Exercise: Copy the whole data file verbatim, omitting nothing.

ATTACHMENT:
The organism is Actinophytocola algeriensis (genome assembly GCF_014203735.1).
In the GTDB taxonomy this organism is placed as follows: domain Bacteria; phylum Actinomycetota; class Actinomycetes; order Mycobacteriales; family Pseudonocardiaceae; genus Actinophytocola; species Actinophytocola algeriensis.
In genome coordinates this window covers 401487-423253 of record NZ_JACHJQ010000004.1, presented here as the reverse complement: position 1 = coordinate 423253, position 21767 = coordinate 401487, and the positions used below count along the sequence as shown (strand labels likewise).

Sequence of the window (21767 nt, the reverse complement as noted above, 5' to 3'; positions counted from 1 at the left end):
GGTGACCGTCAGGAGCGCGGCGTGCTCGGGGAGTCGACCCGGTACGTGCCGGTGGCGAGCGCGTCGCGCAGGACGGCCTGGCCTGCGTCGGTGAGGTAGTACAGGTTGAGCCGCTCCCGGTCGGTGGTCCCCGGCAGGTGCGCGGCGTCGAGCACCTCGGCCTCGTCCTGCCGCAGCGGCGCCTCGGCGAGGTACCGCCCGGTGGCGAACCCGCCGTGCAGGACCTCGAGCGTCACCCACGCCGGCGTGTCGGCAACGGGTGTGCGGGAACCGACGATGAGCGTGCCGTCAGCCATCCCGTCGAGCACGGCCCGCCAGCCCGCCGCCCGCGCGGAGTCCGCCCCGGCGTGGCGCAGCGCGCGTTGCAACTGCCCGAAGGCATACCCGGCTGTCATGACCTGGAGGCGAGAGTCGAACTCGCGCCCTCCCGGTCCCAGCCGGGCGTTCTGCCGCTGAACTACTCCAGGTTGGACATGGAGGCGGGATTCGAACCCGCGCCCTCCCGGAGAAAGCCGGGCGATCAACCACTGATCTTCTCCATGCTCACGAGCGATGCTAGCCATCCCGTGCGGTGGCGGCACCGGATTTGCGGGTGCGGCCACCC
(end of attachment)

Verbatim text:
The organism is Actinophytocola algeriensis (genome assembly GCF_014203735.1).
In the GTDB taxonomy this organism is placed as follows: domain Bacteria; phylum Actinomycetota; class Actinomycetes; order Mycobacteriales; family Pseudonocardiaceae; genus Actinophytocola; species Actinophytocola algeriensis.
In genome coordinates this window covers 401487-423253 of record NZ_JACHJQ010000004.1, presented here as the reverse complement: position 1 = coordinate 423253, position 21767 = coordinate 401487, and the positions used below count along the sequence as shown (strand labels likewise).

Sequence of the window (21767 nt, the reverse complement as noted above, 5' to 3'; positions counted from 1 at the left end):
GGTGACCGTCAGGAGCGCGGCGTGCTCGGGGAGTCGACCCGGTACGTGCCGGTGGCGAGCGCGTCGCGCAGGACGGCCTGGCCTGCGTCGGTGAGGTAGTACAGGTTGAGCCGCTCCCGGTCGGTGGTCCCCGGCAGGTGCGCGGCGTCGAGCACCTCGGCCTCGTCCTGCCGCAGCGGCGCCTCGGCGAGGTACCGCCCGGTGGCGAACCCGCCGTGCAGGACCTCGAGCGTCACCCACGCCGGCGTGTCGGCAACGGGTGTGCGGGAACCGACGATGAGCGTGCCGTCAGCCATCCCGTCGAGCACGGCCCGCCAGCCCGCCGCCCGCGCGGAGTCCGCCCCGGCGTGGCGCAGCGCGCGTTGCAACTGCCCGAAGGCATACCCGGCTGTCATGACCTGGAGGCGAGAGTCGAACTCGCGCCCTCCCGGTCCCAGCCGGGCGTTCTGCCGCTGAACTACTCCAGGTTGGACATGGAGGCGGGATTCGAACCCGCGCCCTCCCGGAGAAAGCCGGGCGATCAACCACTGATCTTCTCCATGCTCACGAGCGATGCTAGCCATCCCGTGCGGTGGCGGCACCGGATTTGCGGGTGCGGCCACCC